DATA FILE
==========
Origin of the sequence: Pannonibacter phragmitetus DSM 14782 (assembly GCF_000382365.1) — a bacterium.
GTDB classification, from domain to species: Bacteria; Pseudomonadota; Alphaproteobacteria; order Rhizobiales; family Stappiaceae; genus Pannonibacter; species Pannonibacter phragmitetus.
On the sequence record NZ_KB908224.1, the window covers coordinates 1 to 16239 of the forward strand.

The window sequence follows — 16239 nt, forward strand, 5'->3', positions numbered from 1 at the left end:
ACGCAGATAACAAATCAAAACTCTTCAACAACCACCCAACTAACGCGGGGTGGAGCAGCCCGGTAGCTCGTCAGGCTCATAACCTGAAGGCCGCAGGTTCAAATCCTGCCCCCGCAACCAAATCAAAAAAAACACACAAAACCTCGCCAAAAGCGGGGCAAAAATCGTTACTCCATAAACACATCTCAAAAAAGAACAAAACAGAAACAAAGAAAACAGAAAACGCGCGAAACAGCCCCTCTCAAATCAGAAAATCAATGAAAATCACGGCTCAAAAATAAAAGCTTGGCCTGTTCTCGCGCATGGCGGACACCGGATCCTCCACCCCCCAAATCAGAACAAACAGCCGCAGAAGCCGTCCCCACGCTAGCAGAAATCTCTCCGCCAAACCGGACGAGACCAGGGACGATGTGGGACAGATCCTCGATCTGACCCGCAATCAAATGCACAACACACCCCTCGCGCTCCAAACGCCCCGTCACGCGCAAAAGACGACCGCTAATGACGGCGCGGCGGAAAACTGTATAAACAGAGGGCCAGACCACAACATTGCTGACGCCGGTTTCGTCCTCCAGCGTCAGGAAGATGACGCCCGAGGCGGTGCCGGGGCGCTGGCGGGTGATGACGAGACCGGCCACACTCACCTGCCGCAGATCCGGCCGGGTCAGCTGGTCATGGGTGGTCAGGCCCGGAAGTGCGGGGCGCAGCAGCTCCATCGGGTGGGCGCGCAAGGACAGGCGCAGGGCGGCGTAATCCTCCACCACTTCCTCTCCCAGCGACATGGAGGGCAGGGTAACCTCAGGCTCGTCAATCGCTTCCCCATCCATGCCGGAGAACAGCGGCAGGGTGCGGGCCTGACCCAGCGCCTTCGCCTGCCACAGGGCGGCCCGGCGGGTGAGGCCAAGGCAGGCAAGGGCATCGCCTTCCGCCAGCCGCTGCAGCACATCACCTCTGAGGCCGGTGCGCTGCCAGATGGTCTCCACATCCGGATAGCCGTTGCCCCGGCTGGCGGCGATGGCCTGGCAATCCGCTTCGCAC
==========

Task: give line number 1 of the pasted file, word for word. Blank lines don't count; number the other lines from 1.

Origin of the sequence: Pannonibacter phragmitetus DSM 14782 (assembly GCF_000382365.1) — a bacterium.